- I got two identical spam messages from two friends. Which of us has been hacked?
- Can spyware see what you did before the spyware was installed?
- Who’s responsible for monitoring misleading advertising?
- Do I need more than one browser? Why?
- Can we no longer view websites without getting popups?
- Why does my account keep sending out spam?
Links above are to Ask Leo! articles based on the transcript below.
Download the mp3 [14M]
Welcome to AskLeo! Answercast #155. I’m Leo Notenboom and I’ll be answering questions that people have been asking out at askleo.com.
Today’s Answercast is brought to you by Saved: Backing Up With Macrium Reflect. Prepare for the worst; bounce back from the inevitable. You probably know I talk a lot about backing up on Ask Leo!. As I say at the end each of every Answercast, it really is the closest thing to a silver bullet. When it comes to computer problems, most especially including malware, nothing can pull your behind out of the fire like having a proper and recent backup just ready to go.
Macrium Reflect is my recommended go-to backup program. Saved: Backing Up With Macrium Reflect is my book that walks you through downloading it, installing it, setting up your backups, and making them automatic – and then walks you through testing those backups, restoring files and restoring your entire Windows system if you need to. But wait, as they say, there’s more! Once you register the book, using the link in the book, you’ll have access to companion videos that show you how to do each of those steps. Regardless of how you buy it, registered owners also get access to digital copies in pdf, mobi, and epub formats.
Check out Saved: Backing Up With Macrium Reflect today! Go to askleo.com/macrium for more!
I got two identical spam messages from two friends. Which of us has been hacked?
Leo, I’ve received two emails from two different friends, both of which have the same link in them. Hotmail threw both of them into junk mail area so I was suspicious and didn’t click on the link and deleted them. But I was wondering, have they been hacked? Or have I? Should I warn them or start looking into my own vulnerability?
You know without looking at the actual message source (meaning the headers that you don’t normally look at) it’s nearly impossible to say. It could be you, but ultimately, I don’t think it’s likely. It could be them. Or, believe it or not, it could be nothing at all.
Remember that it’s trivial to make email look like it’s “from” someone that it’s not. Nothing has to be hacked for that to happen. In fact, spammers have been doing that for years. So it’s not at all uncommon to get email supposedly from someone who actually had nothing to do with it at all, and who has not been hacked. That, in and of itself is so very common, that getting spam from someone you know, well, it’s pretty meaningless when it comes to understanding what might actually be happening.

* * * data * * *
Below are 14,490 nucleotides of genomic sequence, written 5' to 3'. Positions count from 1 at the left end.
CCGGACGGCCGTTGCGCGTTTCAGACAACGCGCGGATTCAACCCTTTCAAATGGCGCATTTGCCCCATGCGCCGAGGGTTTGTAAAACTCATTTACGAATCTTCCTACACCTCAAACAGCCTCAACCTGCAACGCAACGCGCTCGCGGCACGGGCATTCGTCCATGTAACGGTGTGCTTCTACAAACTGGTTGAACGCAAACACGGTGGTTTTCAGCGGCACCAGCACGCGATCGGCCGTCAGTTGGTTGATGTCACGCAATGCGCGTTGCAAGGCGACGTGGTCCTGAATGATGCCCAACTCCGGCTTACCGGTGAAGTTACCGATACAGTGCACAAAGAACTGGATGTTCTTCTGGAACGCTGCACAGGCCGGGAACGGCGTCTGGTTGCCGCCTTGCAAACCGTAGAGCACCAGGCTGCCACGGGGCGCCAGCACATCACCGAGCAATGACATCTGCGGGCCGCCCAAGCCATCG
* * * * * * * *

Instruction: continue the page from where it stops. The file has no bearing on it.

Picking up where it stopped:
That you got the same kind of message from two friends is only slightly more interesting.
Spammers want to send you messages that you’ll open. One way they do that is to send you messages that look like they come from your friends. And again, no one has to be hacked for that to happen. The spammers just fake the “from” line and send you the email.
How do the spammers know you are friends? That too, is actually possible without anyone being hacked. For example, there was a data leak at Facebook for a while that exposed friendships. Information you post publicly on social media can also make it very apparent who your friends are and it doesn’t have to be a true friend. Just someone that perhaps you’ve interacted with in the past. From the spammers point of view, as long as the “from” line that they choose to fake is something vaguely familiar to you, perhaps you’ll actually open their spam.
Now, of course, it is possible that your friends have been hacked.
That too, is unfortunately common. I hesitate only because you had two friends send you the same message at roughly the same time. That feels more like random spamming. However, if both of your friends’ accounts had been hacked, then yea, the spammer could have found you in your friends’ address books and thus your friends’ accounts could, quite literally, be sending you spam directly – because, yep, it’s possible that they’ve been hacked.
It’s actually unlikely in my opinion that you’ve been hacked. Normally when an account is hacked, it sends spam. Hacking is rarely related to the spam an account gets after the hack. In fact, the most common symptom of a hack is simply you can’t login because the hacker changed your password.
However, there is a tiny chance so why not be safe? Change your password. Check out my article, “Email hacked? 7 things you need to do now” to at least get some ideas of the recovery steps you might want to take. Even if your account hasn’t been hacked, it does no harm to stay safe.
Can spyware see what you did before the spyware was installed?
If spyware is installed by malicious websites, or maybe even the government, is that spyware able to track internet information which had existed before the spyware was installed?
Ultimately, it really depends on exactly what you mean by “internet information”.